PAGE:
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Mike Harrington: Drawn-out schedule tough on viewers but a boon for players in Cup final

PITTSBURGH -- If it goes to seven games, the Stanley Cup final between Pittsburgh and Nashville will stretch from an opening faceoff on May 29 to a final buzzer on June 14. The NHL has its reasons for the schedule, from television interests to building availability to avoiding conflicts with the NBA Finals.

There was already one three-day break in the series, with Game Two here played May 31 and Game Three played in Nashville on June 3. There was a similiar respite before Game Five here Thursday night in PPG Paints Arena and that will be the pattern the rest of the way. Game Six is Sunday in Bridgestone arena, with a potential Game Seven back in the Pens' home on Wednesday.

So if the series goes the full seven, it will take 10 days to play the last four games.

Television ratings on NBC have been excellent thus far, up 24 percent over last year and spurred by the first-time appearance of the Predators and their rabid Tennessee fan base. Casual viewers might find it tough to stay engaged in the series with so much time off but the principals say it's a big help at this time of the playoffs -- and it produces better hockey.

"It gives both teams an opportunity to get the rest, which should result in a higher-quality game, a faster-paced game," Penguins coach Mike Sullivan said here Thursday morning. "At this time of the season, both teams have played a lot of hockey. The NHL playoffs is a grind and I think that's one of the reasons why the Stanley Cup is the most difficult trophy to win in sports: The grind of the playoffs. Both teams have gone through it to this point so any additional rest both teams can get will make for a higher-quality game.

"It should give us opportunities to utilize some of our top people more than we might if the schedule was condensed. Those are just obvious observations just based on the logistics of the schedule."

As Sullivan said, the schedule allows teams to push the envelope with their star players. In the case of the Predators, their top four defenseman can really go deeper into games. Heading into Game Four, Roman Josi led the way with a per-game average of 25 minutes, 25 seconds. P.K. Subban was at 24:38 while Ryan Ellis was at 24:11 and Mattias Ekholm was at 23:59.

The Penguins, meanwhile, had only two defensemen over 20 minutes (Brian Dumoulin at 21:07 and Ron Hainsey at 20:39). Nashville doesn't use its bottom pair much, as Matt Irwin was averaging 11:22 and Yannick Weber was at 10:19 through four games, so it stands to reason coach Peter Laviolette could feel comfortable pushing the 28-minute range, and maybe even higher, for his top four because recovery time will be at hand.

"It's huge," Ekholm said. "I don't know if you guys or anyone can really understand how much 24 hours extra rest means to us and to my body, speaking for myself. That brings the level of hockey and the speed up a little bit more. It's already at a high level but when you get that extra level, everyone is going to be at 100 percent."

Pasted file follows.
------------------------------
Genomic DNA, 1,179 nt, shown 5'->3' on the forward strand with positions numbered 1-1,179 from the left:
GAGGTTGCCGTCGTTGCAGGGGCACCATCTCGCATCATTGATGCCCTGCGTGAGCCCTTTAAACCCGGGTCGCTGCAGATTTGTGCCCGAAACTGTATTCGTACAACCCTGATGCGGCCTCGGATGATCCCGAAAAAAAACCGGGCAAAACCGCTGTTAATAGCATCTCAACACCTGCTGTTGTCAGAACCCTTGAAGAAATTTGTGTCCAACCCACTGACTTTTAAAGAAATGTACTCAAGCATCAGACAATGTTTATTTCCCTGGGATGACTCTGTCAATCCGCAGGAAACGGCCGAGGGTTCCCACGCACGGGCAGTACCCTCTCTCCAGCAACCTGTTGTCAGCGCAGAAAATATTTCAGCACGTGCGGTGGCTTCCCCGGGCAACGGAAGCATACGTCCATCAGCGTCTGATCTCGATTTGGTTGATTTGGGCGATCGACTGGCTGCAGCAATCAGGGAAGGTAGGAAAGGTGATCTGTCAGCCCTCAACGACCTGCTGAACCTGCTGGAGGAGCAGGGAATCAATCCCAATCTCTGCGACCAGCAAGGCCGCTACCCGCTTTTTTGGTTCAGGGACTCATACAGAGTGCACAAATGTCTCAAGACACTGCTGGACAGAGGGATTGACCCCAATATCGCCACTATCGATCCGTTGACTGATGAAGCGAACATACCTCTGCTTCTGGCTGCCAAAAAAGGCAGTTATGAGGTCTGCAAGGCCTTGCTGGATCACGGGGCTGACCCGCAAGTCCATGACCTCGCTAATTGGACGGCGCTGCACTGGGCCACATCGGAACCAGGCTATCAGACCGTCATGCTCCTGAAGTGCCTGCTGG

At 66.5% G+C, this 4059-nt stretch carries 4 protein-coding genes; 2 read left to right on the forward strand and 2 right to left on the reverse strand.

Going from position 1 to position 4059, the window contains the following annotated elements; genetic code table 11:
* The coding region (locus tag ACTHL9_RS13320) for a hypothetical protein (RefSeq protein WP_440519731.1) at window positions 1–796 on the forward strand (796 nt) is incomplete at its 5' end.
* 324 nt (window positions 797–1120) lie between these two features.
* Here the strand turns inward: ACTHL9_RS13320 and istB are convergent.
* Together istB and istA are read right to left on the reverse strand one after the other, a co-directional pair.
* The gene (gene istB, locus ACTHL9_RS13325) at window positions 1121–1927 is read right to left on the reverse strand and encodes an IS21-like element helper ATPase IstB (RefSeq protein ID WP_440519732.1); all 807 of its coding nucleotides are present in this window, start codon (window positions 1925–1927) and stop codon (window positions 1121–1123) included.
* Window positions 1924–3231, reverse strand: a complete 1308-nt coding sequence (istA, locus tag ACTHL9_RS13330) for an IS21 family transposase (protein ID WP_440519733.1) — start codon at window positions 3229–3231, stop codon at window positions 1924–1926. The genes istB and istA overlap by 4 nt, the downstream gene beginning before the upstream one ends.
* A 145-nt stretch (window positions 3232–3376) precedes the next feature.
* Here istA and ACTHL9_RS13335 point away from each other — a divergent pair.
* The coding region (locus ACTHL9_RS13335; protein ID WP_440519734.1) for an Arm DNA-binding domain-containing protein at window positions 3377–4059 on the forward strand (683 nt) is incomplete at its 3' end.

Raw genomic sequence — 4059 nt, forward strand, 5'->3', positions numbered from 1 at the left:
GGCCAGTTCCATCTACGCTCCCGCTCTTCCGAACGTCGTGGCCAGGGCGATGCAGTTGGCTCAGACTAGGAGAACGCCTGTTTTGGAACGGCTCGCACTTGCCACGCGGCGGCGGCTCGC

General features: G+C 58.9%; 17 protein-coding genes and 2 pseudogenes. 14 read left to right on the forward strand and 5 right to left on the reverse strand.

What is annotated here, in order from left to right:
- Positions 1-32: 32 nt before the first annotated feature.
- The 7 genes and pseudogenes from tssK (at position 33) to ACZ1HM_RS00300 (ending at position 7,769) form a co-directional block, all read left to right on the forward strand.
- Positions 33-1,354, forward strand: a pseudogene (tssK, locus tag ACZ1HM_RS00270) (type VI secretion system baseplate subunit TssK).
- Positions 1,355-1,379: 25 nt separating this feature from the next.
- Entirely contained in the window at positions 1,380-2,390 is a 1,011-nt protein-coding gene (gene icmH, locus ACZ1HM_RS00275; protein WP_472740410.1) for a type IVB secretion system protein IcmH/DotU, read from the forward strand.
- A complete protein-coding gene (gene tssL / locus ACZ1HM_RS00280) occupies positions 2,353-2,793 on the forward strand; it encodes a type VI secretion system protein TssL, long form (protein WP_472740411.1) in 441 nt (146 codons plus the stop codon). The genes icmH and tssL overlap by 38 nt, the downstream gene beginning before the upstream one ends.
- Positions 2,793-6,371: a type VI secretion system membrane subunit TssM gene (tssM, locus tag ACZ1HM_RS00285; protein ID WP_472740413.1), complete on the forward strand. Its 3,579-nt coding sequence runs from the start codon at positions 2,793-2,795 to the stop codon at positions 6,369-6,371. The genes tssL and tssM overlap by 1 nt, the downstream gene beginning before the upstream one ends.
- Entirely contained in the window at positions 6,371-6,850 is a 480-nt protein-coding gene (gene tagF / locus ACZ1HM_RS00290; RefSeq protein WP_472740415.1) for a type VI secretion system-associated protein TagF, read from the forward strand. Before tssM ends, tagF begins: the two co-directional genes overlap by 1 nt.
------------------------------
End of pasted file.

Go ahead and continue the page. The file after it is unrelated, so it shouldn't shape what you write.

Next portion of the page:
"In the finals, you're all-in every game but it's good to have two days off and get some rest," added Josi. "It's going to be a long summer so you have to leave it out there. Guys will be a little fresher. We've been OK with our schedule in the playoffs. We were lucky to have almost a week off after every round."

Pittsburgh's Sidney Crosby led all forwards through four games at 20:45, and only the Nashville duo of Mike Fisher (18:30) and Colton Sissons (18:12) were even over 18 minutes. Crosby played 22:15 in Game Four, his highest regulation total of the playoffs.

"You're knowing there's extra days so it allows guys to really empty the tank," said Pittsburgh winger Bryan Rust. "You're down to the nitty gritty here so you're emptying that tank anyways because one bad play, one shift off can mean the worst. But the rest can make a difference."

The schedule, of course, can't be all things to all people. After the Western Conference final, Anaheim coach Randy Carlyle unloaded on what his team faced in its six-game loss to the Predators.

“I don’t think we played poorly in the series,” said Carlyle. “I think that the toughest part I have about the whole thing is that this was our seventh game in 13 days. Now, there’s various reasons for that, but I think there’s got to be some consideration in the scheduling in the future between series.

"We finished on a Wednesday and had to open again on Friday, whereas other teams had to open on Saturday. An extra day would have given us a chance to recover. And we know how tough these games are. And that was a tough hand that was dealt to us.”

"Other teams" was a reference to Pittsburgh, which had three days between its Game Seven win over Washington and its conference final series opener against Ottawa.

The Ducks, meanwhile, won a rugged Game Seven against Edmonton and then had to host the Predators in Game One just two days later. By eliminating St. Louis in six games, Nashville had gotten four days of rest prior to the series opener and, as Ekholm pointed out had already had a week off after its first-round sweep of Chicago.

In baseball, teams often get stale in the postseason if they have too much rest. Especially between series. In hockey, you can't get enough rest. Sometimes you earn it and sometimes the schedule creates it for you.

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